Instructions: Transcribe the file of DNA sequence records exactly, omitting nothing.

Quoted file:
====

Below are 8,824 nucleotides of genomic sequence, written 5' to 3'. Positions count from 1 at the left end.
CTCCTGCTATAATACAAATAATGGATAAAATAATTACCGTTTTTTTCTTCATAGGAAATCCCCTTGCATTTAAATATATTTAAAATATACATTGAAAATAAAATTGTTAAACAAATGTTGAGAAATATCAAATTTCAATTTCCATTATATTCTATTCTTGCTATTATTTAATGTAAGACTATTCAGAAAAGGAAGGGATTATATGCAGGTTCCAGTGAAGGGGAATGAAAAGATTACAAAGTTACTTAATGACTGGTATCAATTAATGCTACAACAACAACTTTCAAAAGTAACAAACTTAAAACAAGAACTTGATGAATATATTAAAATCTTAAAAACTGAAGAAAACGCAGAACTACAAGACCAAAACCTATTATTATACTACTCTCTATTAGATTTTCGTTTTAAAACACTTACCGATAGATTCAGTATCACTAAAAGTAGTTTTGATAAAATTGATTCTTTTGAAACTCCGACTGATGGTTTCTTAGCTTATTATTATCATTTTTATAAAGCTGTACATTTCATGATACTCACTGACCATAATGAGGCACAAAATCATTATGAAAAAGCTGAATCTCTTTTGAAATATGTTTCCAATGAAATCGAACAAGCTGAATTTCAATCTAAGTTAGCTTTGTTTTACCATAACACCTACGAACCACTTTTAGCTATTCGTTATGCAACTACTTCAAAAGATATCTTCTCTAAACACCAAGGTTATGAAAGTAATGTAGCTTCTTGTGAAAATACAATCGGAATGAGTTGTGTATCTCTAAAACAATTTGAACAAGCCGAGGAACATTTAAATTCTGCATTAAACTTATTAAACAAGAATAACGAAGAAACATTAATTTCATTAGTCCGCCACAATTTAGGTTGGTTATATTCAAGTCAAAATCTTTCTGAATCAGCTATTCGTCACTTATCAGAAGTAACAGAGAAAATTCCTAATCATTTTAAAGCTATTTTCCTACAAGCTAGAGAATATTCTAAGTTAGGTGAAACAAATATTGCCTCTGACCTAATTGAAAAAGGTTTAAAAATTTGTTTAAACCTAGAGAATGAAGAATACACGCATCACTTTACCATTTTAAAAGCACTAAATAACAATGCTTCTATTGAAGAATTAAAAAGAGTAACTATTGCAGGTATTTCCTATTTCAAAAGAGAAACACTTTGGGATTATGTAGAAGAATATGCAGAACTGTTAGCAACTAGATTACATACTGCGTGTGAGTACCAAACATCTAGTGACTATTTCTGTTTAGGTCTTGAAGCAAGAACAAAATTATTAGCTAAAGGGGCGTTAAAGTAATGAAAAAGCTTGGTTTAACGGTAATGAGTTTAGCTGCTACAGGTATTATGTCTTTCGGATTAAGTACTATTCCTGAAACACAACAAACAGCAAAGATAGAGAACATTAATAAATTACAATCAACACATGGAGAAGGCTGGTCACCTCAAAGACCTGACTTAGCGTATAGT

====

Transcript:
Below are 8,824 nucleotides of genomic sequence, written 5' to 3'. Positions count from 1 at the left end.
CTCCTGCTATAATACAAATAATGGATAAAATAATTACCGTTTTTTTCTTCATAGGAAATCCCCTTGCATTTAAATATATTTAAAATATACATTGAAAATAAAATTGTTAAACAAATGTTGAGAAATATCAAATTTCAATTTCCATTATATTCTATTCTTGCTATTATTTAATGTAAGACTATTCAGAAAAGGAAGGGATTATATGCAGGTTCCAGTGAAGGGGAATGAAAAGATTACAAAGTTACTTAATGACTGGTATCAATTAATGCTACAACAACAACTTTCAAAAGTAACAAACTTAAAACAAGAACTTGATGAATATATTAAAATCTTAAAAACTGAAGAAAACGCAGAACTACAAGACCAAAACCTATTATTATACTACTCTCTATTAGATTTTCGTTTTAAAACACTTACCGATAGATTCAGTATCACTAAAAGTAGTTTTGATAAAATTGATTCTTTTGAAACTCCGACTGATGGTTTCTTAGCTTATTATTATCATTTTTATAAAGCTGTACATTTCATGATACTCACTGACCATAATGAGGCACAAAATCATTATGAAAAAGCTGAATCTCTTTTGAAATATGTTTCCAATGAAATCGAACAAGCTGAATTTCAATCTAAGTTAGCTTTGTTTTACCATAACACCTACGAACCACTTTTAGCTATTCGTTATGCAACTACTTCAAAAGATATCTTCTCTAAACACCAAGGTTATGAAAGTAATGTAGCTTCTTGTGAAAATACAATCGGAATGAGTTGTGTATCTCTAAAACAATTTGAACAAGCCGAGGAACATTTAAATTCTGCATTAAACTTATTAAACAAGAATAACGAAGAAACATTAATTTCATTAGTCCGCCACAATTTAGGTTGGTTATATTCAAGTCAAAATCTTTCTGAATCAGCTATTCGTCACTTATCAGAAGTAACAGAGAAAATTCCTAATCATTTTAAAGCTATTTTCCTACAAGCTAGAGAATATTCTAAGTTAGGTGAAACAAATATTGCCTCTGACCTAATTGAAAAAGGTTTAAAAATTTGTTTAAACCTAGAGAATGAAGAATACACGCATCACTTTACCATTTTAAAAGCACTAAATAACAATGCTTCTATTGAAGAATTAAAAAGAGTAACTATTGCAGGTATTTCCTATTTCAAAAGAGAAACACTTTGGGATTATGTAGAAGAATATGCAGAACTGTTAGCAACTAGATTACATACTGCGTGTGAGTACCAAACATCTAGTGACTATTTCTGTTTAGGTCTTGAAGCAAGAACAAAATTATTAGCTAAAGGGGCGTTAAAGTAATGAAAAAGCTTGGTTTAACGGTAATGAGTTTAGCTGCTACAGGTATTATGTCTTTCGGATTAAGTACTATTCCTGAAACACAACAAACAGCAAAGATAGAGAACATTAATAAATTACAATCAACACATGGAGAAGGCTGGTCACCTCAAAGACCTGACTTAGCGTATAGT